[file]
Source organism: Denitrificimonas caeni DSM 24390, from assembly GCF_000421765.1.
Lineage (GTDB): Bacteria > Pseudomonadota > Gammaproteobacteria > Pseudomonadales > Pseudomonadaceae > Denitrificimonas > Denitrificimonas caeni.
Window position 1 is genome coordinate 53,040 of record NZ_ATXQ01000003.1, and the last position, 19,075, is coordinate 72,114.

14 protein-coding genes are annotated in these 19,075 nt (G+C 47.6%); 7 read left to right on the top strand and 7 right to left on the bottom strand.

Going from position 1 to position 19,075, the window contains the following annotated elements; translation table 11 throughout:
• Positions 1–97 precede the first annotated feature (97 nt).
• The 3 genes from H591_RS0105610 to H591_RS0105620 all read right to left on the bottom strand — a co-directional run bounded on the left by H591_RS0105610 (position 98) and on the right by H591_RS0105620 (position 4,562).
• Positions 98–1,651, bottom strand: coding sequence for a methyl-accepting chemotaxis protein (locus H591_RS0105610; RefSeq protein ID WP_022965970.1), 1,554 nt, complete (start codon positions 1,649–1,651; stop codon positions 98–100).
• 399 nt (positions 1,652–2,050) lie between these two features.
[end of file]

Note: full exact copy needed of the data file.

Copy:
Source organism: Denitrificimonas caeni DSM 24390, from assembly GCF_000421765.1.
Lineage (GTDB): Bacteria > Pseudomonadota > Gammaproteobacteria > Pseudomonadales > Pseudomonadaceae > Denitrificimonas > Denitrificimonas caeni.
Window position 1 is genome coordinate 53,040 of record NZ_ATXQ01000003.1, and the last position, 19,075, is coordinate 72,114.

14 protein-coding genes are annotated in these 19,075 nt (G+C 47.6%); 7 read left to right on the top strand and 7 right to left on the bottom strand.

Going from position 1 to position 19,075, the window contains the following annotated elements; translation table 11 throughout:
• Positions 1–97 precede the first annotated feature (97 nt).
• The 3 genes from H591_RS0105610 to H591_RS0105620 all read right to left on the bottom strand — a co-directional run bounded on the left by H591_RS0105610 (position 98) and on the right by H591_RS0105620 (position 4,562).
• Positions 98–1,651, bottom strand: coding sequence for a methyl-accepting chemotaxis protein (locus H591_RS0105610; RefSeq protein ID WP_022965970.1), 1,554 nt, complete (start codon positions 1,649–1,651; stop codon positions 98–100).
• 399 nt (positions 1,652–2,050) lie between these two features.